By James Reinholm
Although most people probably haven’t given it much thought, the invention of the coaxial cable was probably one of the most important discoveries ever made. Telecommunications and radio broadcasting would not exist as they are today without the invention of the coaxial cable.
Coaxial cables first started to appear in various applications back in the 30’s as a need developed for more efficient cabling systems with less interference. As more coaxial cables were used, standardised versions became available. Probably the most important parameter used in coaxial cabling is the characteristic impedance.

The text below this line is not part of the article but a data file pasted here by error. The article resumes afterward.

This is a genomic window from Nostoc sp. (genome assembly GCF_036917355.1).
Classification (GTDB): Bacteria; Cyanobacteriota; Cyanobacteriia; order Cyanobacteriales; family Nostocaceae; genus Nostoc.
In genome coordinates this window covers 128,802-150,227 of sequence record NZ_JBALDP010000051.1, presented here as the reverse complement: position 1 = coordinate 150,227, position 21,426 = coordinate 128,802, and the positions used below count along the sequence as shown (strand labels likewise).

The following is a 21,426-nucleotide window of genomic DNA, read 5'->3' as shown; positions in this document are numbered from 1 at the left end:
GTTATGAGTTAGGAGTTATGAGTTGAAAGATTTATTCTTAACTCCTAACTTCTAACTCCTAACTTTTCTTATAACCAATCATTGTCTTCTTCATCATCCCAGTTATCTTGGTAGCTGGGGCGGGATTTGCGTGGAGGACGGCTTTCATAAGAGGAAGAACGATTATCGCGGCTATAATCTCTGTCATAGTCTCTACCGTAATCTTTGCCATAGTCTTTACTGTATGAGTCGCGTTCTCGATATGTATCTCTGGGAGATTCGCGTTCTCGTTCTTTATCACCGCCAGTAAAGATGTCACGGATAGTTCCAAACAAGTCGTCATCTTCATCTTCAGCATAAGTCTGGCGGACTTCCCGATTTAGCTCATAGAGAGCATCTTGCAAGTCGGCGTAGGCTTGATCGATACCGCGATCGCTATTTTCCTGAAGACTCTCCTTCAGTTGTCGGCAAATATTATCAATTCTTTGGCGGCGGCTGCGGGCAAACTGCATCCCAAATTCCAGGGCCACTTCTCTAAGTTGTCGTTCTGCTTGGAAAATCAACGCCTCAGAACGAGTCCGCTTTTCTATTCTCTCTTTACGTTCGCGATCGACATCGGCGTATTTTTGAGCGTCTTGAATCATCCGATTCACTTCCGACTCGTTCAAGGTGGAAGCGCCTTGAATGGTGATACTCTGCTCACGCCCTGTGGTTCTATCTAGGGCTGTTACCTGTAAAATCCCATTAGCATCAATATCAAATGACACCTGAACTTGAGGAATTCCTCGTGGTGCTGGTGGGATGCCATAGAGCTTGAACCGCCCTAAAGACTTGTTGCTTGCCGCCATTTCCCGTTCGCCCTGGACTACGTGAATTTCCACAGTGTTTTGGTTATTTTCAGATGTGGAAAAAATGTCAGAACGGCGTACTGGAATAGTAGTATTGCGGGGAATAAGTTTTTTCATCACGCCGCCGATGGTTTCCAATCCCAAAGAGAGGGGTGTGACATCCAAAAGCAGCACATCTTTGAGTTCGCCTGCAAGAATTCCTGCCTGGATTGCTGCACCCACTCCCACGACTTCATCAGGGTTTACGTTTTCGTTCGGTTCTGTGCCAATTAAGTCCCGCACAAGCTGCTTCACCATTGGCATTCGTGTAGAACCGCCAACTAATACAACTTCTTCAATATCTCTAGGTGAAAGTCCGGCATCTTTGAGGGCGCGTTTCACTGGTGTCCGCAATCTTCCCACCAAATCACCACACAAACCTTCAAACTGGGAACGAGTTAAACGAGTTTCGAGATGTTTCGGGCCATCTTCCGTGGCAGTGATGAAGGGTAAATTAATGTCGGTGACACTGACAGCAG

This is the main electrical characteristic that determines the level of power transfer and attenuation along the cable length, and also controls the amount of reflected and standing waves. Any type of coaxial cable is typically chosen based on the characteristic impedance. The main consideration is that impedance levels should match both at the transmitting and receiving end.
Although there are many standard impedances levels, the most common ones by far are the 50Ω and 75Ω impedances. These two standards are used for most coaxial cable applications, but other standards are also available in lesser quantities. For ordinary signal and data transmission applications, the cable that almost always chosen is the 50Ω type, while the 75Ω type is almost exclusively used for video signal and high-frequency RF applications, such as VHF (Very High Frequency) and UHF (Ultra High Frequency).